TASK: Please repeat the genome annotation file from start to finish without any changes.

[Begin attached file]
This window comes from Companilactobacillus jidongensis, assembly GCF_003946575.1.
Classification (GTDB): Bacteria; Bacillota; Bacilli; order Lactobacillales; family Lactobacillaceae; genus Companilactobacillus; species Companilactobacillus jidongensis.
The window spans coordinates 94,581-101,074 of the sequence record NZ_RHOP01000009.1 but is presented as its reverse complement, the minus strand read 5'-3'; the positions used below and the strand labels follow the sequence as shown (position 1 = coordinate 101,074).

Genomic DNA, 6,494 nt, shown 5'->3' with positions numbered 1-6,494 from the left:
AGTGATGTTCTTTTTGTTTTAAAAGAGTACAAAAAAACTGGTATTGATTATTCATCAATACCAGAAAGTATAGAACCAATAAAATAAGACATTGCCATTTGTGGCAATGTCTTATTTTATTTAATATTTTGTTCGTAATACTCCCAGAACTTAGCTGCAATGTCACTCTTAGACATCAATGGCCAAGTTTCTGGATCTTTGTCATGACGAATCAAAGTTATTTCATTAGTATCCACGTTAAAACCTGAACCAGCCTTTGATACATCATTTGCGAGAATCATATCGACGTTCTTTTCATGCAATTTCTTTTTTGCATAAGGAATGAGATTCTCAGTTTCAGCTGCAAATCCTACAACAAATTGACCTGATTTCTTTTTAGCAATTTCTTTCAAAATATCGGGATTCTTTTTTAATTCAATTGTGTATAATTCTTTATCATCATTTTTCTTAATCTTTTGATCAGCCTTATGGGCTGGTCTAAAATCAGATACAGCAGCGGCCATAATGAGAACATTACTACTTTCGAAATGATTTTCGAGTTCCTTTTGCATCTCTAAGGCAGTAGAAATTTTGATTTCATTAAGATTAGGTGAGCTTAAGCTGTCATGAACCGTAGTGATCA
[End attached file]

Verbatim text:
This window comes from Companilactobacillus jidongensis, assembly GCF_003946575.1.
Classification (GTDB): Bacteria; Bacillota; Bacilli; order Lactobacillales; family Lactobacillaceae; genus Companilactobacillus; species Companilactobacillus jidongensis.
The window spans coordinates 94,581-101,074 of the sequence record NZ_RHOP01000009.1 but is presented as its reverse complement, the minus strand read 5'-3'; the positions used below and the strand labels follow the sequence as shown (position 1 = coordinate 101,074).

Genomic DNA, 6,494 nt, shown 5'->3' with positions numbered 1-6,494 from the left:
AGTGATGTTCTTTTTGTTTTAAAAGAGTACAAAAAAACTGGTATTGATTATTCATCAATACCAGAAAGTATAGAACCAATAAAATAAGACATTGCCATTTGTGGCAATGTCTTATTTTATTTAATATTTTGTTCGTAATACTCCCAGAACTTAGCTGCAATGTCACTCTTAGACATCAATGGCCAAGTTTCTGGATCTTTGTCATGACGAATCAAAGTTATTTCATTAGTATCCACGTTAAAACCTGAACCAGCCTTTGATACATCATTTGCGAGAATCATATCGACGTTCTTTTCATGCAATTTCTTTTTTGCATAAGGAATGAGATTCTCAGTTTCAGCTGCAAATCCTACAACAAATTGACCTGATTTCTTTTTAGCAATTTCTTTCAAAATATCGGGATTCTTTTTTAATTCAATTGTGTATAATTCTTTATCATCATTTTTCTTAATCTTTTGATCAGCCTTATGGGCTGGTCTAAAATCAGATACAGCAGCGGCCATAATGAGAACATTACTACTTTCGAAATGATTTTCGAGTTCCTTTTGCATCTCTAAGGCAGTAGAAATTTTGATTTCATTAAGATTAGGTGAGCTTAAGCTGTCATGAACCGTAGTGATCA